1.6. Moses’ Alienation from the “Wilderness Generation”
We now have sufficient background to solve the final problem of Moses’ life story – the reason that the Almighty would not allow him to enter the Promised Land. As already noted, the book of Numbers explains this as the consequence of Moses’ disobedience: he struck the rock, rather than speaking to it, as God had instructed him to do. But if we consider that incident and its consequences within the full context of Moses’ life story, we will see that his blow to the rock was only a pretext for God’s decision. The real reason for that decision actually lies much deeper.
Moses, in the course of the Exodus, lives in close contact with the Jewish nation whom he leads out of Egypt, and this culminates in his refraining from creating from himself a new nation. However, when the situation stabilizes and the Jews journey through the wilderness for forty years, Moses lives separately from the people, apart even from his own family.
After descending from the Mount Sinai, Moses’ face is radiant, and he covers it with a veil (34:33). He removes the veil when he goes to the Tabernacle to speak “face to face” with God, and also when he teaches Torah to the Jews, so that they can learn “face to face” with him how he himself communicates with God.
But when he finishes teaching, Moses again covers his face with a veil. Thus, Moses sees the people only during their study sessions, but he does not observe them in their day-to-day lives, for his face is then concealed. During all the years of wanderings through the wilderness, Moses taught the people Torah, but he had no actual communication with the people, even at a rudimentary level. He was unfamiliar with the new generation who grew up in the wilderness and had no knowledge of their challenges and aspirations. Another crisis arises in the fortieth year, when after Miriam’s death, the water supply runs dry and the people again begin to murmur, but Moses incorrectly interprets their discontent.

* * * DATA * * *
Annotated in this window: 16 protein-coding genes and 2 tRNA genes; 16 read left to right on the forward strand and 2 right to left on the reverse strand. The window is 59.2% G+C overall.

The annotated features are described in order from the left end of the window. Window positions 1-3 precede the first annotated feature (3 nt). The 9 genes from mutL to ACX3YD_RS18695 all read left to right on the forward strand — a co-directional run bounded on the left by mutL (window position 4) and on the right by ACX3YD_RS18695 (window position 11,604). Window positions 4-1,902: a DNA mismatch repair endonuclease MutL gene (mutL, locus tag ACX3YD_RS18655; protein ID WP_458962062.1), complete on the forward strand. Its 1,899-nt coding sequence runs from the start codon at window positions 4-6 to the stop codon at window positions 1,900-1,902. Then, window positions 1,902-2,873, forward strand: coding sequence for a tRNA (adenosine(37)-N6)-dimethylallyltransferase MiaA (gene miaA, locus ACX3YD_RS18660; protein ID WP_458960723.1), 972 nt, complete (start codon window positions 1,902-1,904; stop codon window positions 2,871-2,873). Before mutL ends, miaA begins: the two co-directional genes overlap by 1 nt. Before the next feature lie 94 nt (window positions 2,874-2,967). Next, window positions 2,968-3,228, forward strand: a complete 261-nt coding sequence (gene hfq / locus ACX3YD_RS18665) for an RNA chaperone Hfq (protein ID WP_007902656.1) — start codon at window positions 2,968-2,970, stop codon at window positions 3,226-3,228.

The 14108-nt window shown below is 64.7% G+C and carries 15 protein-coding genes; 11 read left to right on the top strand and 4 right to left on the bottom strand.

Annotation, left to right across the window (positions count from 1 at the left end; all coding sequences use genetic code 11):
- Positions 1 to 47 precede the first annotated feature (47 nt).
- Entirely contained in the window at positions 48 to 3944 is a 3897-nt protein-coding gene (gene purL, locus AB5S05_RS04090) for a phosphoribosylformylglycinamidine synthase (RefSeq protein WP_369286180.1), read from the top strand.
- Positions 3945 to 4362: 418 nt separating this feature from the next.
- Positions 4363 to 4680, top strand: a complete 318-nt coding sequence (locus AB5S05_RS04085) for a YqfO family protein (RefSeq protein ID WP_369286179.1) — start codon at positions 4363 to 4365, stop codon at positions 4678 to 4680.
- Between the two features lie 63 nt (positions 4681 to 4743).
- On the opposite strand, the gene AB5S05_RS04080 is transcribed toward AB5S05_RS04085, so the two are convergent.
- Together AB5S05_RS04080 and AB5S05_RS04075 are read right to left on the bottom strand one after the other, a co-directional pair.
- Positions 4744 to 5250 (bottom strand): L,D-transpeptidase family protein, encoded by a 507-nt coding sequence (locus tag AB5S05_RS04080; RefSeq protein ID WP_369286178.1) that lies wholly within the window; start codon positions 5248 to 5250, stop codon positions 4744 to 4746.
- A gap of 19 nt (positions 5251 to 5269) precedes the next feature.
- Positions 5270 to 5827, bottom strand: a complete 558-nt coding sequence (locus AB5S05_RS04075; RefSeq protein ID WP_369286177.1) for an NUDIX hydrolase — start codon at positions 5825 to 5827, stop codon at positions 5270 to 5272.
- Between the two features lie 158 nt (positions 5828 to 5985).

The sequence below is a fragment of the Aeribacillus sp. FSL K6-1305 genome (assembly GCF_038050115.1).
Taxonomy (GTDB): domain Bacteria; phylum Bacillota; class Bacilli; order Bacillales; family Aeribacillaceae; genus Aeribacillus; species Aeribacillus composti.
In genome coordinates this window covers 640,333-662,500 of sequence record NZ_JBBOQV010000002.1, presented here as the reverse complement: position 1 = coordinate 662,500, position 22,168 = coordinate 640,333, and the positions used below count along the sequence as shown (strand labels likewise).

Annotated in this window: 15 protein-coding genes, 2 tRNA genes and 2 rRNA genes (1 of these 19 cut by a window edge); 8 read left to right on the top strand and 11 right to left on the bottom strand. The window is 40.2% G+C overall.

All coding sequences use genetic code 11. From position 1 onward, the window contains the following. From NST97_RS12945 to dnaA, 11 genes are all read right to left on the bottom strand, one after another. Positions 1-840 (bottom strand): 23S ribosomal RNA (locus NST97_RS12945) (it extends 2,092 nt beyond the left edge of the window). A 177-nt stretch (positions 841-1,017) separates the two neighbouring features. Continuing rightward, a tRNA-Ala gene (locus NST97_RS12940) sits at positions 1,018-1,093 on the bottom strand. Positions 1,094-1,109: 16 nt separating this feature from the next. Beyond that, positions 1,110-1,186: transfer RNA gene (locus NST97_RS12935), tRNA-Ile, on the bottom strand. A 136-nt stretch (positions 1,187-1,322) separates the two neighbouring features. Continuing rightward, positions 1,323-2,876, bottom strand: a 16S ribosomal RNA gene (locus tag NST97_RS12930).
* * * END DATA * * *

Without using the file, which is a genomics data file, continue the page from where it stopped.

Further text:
When Moses hears the people say, “Why did you make us leave Egypt to bring us to this wretched place, a place with no grain or figs or vines or pomegranates? There is not even water to drink!” (Num. 20:5), Moses is accustomed to thinking that the people want to return to Egypt. But in fact, the generation that grew up in the wilderness neither knows Egypt nor has any interest in returning there – on the contrary, it wants to enter the Land of Israel, having heard so much about it. Weary of their trek through the desert, they want, at last, to reach their final destination. Their description of the place where they hope to live – a place of figs, vines, and pomegranates – has nothing in common with Egypt, the land of vegetables and fish (Num. 11:5).
But Moses misunderstands the problems of the new generation and therefore improperly responds to them. When God says to Moses, “You and your brother Aaron take the rod and assemble the community, and before their very eyes order the rock to yield its water” (Num. 20:8), the meaning of this instruction is: “Take your rod and speak to the rock; you will see that it will give water. Let this be a lesson to you, that you must learn to talk with the new generation of Jews who grew up in the Wilderness. The era of coercion has now ended. Just as you must not smite the rock, you must not smite the people.”